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Altered Carbon-Style AI Surveillance System Already In Use In China Says AI Expert

Altered Carbon-Style AI Surveillance System Already In Use In China Says AI Expert

The new sci-fi series from Netflix, Altered Carbon, has slapped us with some high concept technology that induces both wonderment and bewilderment. One of the ideas explored in this neo-noir dystopian sci-fi series is the concept of surveillance and punishment using technology. According to an expert, China is already working on a system that mirrors the show.

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It is reported that Chris Middleton, an expert in artificial intelligence and robotics, claims that China is well on its way to making the show’s idea a reality.

Middleton said that the government is combining technologies such as a AI, facial recognition and the mandatory social ratings system to monitor, check and penalise ‘undesirable’ conduct of its citizens.

Middleton’s statement comes at a time when the Chinese government has been rolling out one surveillance method after another to monitor its citizens and pull up undesirable elements.

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Facial recognition backed by artificial intelligence has already seen increasing use for surveillance in the country.

The Xinjiang region, where the Muslim Uighur minority live, has reportedly seen large-scale testing of the technology from the beginning of 2017. The system references the faces captured on surveillance cameras against a watchlist of suspects and alerts authorities when these individual move 300 metres or more from their workplace or residence. It is said to be the creation of a state-backed defense contractor designing softwares to predict and prevent terrorist attacks.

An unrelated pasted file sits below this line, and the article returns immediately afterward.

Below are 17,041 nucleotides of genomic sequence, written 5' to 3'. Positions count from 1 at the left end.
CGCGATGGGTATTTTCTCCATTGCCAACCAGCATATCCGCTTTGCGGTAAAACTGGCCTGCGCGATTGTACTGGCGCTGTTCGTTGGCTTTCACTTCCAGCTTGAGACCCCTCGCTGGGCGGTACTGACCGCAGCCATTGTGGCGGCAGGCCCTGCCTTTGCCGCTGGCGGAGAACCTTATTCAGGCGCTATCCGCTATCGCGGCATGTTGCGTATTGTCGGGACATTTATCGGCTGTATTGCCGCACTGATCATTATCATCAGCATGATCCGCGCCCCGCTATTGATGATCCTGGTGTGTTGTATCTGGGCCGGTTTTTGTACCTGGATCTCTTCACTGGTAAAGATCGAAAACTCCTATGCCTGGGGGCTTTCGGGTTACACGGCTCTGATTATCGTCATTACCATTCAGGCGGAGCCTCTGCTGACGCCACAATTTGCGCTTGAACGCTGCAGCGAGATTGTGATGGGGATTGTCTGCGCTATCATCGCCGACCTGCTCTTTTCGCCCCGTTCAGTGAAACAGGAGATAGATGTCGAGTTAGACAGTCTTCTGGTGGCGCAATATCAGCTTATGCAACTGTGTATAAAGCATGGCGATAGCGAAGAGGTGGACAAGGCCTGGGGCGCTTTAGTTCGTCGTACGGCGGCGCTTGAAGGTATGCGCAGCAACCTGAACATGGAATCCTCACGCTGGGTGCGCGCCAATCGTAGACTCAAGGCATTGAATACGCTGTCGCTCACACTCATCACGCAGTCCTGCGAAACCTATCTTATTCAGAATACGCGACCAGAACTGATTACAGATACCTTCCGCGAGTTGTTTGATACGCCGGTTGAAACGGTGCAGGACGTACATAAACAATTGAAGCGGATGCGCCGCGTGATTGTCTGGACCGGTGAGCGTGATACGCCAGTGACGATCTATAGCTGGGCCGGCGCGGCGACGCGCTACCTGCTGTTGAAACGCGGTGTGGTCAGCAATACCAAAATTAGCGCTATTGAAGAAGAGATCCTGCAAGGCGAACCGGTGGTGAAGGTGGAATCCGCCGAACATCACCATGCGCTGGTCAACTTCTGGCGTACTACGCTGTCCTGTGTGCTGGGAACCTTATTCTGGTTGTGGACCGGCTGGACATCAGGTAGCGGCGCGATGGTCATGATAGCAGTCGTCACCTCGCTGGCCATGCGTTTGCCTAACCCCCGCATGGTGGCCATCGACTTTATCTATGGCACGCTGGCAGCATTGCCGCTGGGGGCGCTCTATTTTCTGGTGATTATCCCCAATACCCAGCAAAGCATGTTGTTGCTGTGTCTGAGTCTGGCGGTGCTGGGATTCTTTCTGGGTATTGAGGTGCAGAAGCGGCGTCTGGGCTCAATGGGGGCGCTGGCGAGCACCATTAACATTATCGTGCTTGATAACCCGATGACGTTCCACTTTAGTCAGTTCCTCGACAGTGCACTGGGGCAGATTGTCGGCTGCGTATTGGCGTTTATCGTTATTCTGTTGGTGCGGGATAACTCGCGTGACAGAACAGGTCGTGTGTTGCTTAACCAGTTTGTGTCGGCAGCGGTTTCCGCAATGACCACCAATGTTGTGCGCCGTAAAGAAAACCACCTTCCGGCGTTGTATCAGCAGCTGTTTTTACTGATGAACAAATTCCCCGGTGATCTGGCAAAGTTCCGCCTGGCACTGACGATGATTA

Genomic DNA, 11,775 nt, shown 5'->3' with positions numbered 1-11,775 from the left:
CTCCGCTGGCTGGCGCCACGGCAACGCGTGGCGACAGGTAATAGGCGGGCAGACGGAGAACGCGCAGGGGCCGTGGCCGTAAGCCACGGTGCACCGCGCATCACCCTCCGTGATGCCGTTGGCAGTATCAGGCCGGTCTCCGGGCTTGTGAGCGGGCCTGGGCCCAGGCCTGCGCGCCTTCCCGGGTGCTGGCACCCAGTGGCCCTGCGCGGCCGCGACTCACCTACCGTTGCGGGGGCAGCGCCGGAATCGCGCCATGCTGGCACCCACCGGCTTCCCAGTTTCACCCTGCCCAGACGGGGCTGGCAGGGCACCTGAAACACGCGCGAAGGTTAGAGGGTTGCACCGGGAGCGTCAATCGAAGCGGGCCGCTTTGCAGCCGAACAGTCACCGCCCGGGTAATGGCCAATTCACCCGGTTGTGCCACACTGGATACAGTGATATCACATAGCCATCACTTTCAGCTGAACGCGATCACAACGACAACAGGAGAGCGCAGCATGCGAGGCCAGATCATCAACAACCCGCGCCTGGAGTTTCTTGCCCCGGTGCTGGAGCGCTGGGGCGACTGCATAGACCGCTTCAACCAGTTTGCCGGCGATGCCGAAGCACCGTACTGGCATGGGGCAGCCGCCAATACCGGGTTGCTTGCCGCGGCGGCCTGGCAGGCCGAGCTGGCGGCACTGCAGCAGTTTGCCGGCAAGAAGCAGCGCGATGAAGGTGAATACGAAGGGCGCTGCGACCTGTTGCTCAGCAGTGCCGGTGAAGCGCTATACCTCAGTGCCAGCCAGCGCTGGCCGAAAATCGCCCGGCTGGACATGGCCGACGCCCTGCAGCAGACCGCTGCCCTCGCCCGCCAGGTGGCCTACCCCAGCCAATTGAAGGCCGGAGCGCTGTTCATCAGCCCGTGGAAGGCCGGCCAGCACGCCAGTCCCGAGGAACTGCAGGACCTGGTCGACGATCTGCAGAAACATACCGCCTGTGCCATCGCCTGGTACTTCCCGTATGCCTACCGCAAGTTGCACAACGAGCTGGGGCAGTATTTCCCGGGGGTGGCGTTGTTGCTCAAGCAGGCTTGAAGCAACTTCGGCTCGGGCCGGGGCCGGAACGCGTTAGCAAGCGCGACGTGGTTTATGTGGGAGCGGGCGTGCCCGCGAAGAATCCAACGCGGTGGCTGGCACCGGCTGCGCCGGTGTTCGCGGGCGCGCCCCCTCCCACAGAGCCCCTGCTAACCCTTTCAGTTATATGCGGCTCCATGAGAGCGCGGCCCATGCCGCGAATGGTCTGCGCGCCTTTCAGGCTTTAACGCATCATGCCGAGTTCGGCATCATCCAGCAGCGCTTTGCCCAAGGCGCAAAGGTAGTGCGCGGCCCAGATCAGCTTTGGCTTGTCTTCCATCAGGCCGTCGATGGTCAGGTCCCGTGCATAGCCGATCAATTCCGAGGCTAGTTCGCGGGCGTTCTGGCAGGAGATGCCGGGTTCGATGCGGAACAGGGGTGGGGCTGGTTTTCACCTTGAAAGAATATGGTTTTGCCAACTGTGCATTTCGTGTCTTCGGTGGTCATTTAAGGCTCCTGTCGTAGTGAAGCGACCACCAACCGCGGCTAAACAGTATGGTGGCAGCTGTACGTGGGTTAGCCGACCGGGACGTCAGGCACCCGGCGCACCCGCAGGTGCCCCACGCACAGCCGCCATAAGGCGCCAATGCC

Recently, it was reported that the Chinese police had provided its officers with sunglasses enabled with facial recognition software that helps identify possible criminals. Transport Police officers in the central Chinese region of Zhengzhou were given these glasses to cope with increased railway travel during the Lunar New Year. The glasses help officers take a picture of a person and compare it with the database at the headquarters. Important information such as name, gender, address and ethnicity is relayed back to the officer’s glasses after cross-referencing. Using the system, over twenty five people using fake IDs were nabbed and seven suspects in crimes from hit and runs to human trafficking were also caught.

But what has drawn widespread attention across the world, is China’s Social Credit Score system, which it plans to make fully operational by 2020. The social credit employs an algorithm that calculates the trust score of a citizen after analysing information such as financial information, societal interactions, political activity, social media activity, and much more. Depending on the score, citizens will either receive rewards or sanction from the government.

The increasing government surveillance has led to many critics dubbing China a technology driven police state. “Such a draconian, state-sanctioned system risks excluding some people completely from society, if they don’t conform to the government’s model of ‘a good person’,” Middleton added in that context.

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